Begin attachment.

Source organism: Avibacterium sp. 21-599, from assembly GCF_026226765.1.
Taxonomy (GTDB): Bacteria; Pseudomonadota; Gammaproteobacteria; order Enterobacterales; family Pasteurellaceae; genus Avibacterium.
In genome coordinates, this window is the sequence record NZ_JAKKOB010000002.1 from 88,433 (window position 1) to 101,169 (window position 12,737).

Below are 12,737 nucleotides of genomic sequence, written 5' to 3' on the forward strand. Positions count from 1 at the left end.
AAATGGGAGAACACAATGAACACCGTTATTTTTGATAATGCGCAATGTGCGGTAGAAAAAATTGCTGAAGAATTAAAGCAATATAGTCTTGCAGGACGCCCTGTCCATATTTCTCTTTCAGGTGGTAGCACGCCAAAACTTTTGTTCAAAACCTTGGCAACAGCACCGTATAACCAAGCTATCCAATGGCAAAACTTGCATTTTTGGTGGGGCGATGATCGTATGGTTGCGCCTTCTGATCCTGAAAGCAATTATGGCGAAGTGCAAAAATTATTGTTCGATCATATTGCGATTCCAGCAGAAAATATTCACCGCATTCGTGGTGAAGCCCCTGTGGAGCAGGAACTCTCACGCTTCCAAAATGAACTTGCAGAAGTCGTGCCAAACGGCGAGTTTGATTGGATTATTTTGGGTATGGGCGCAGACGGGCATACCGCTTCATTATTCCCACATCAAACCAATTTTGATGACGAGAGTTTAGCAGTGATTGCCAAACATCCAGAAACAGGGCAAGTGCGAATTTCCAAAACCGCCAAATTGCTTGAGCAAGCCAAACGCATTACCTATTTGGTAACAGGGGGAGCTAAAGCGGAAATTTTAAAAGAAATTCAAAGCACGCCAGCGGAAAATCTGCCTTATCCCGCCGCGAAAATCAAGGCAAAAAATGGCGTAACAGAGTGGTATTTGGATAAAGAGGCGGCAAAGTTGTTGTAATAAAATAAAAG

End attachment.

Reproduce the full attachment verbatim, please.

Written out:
Source organism: Avibacterium sp. 21-599, from assembly GCF_026226765.1.
Taxonomy (GTDB): Bacteria; Pseudomonadota; Gammaproteobacteria; order Enterobacterales; family Pasteurellaceae; genus Avibacterium.
In genome coordinates, this window is the sequence record NZ_JAKKOB010000002.1 from 88,433 (window position 1) to 101,169 (window position 12,737).

Below are 12,737 nucleotides of genomic sequence, written 5' to 3' on the forward strand. Positions count from 1 at the left end.
AAATGGGAGAACACAATGAACACCGTTATTTTTGATAATGCGCAATGTGCGGTAGAAAAAATTGCTGAAGAATTAAAGCAATATAGTCTTGCAGGACGCCCTGTCCATATTTCTCTTTCAGGTGGTAGCACGCCAAAACTTTTGTTCAAAACCTTGGCAACAGCACCGTATAACCAAGCTATCCAATGGCAAAACTTGCATTTTTGGTGGGGCGATGATCGTATGGTTGCGCCTTCTGATCCTGAAAGCAATTATGGCGAAGTGCAAAAATTATTGTTCGATCATATTGCGATTCCAGCAGAAAATATTCACCGCATTCGTGGTGAAGCCCCTGTGGAGCAGGAACTCTCACGCTTCCAAAATGAACTTGCAGAAGTCGTGCCAAACGGCGAGTTTGATTGGATTATTTTGGGTATGGGCGCAGACGGGCATACCGCTTCATTATTCCCACATCAAACCAATTTTGATGACGAGAGTTTAGCAGTGATTGCCAAACATCCAGAAACAGGGCAAGTGCGAATTTCCAAAACCGCCAAATTGCTTGAGCAAGCCAAACGCATTACCTATTTGGTAACAGGGGGAGCTAAAGCGGAAATTTTAAAAGAAATTCAAAGCACGCCAGCGGAAAATCTGCCTTATCCCGCCGCGAAAATCAAGGCAAAAAATGGCGTAACAGAGTGGTATTTGGATAAAGAGGCGGCAAAGTTGTTGTAATAAAATAAAAG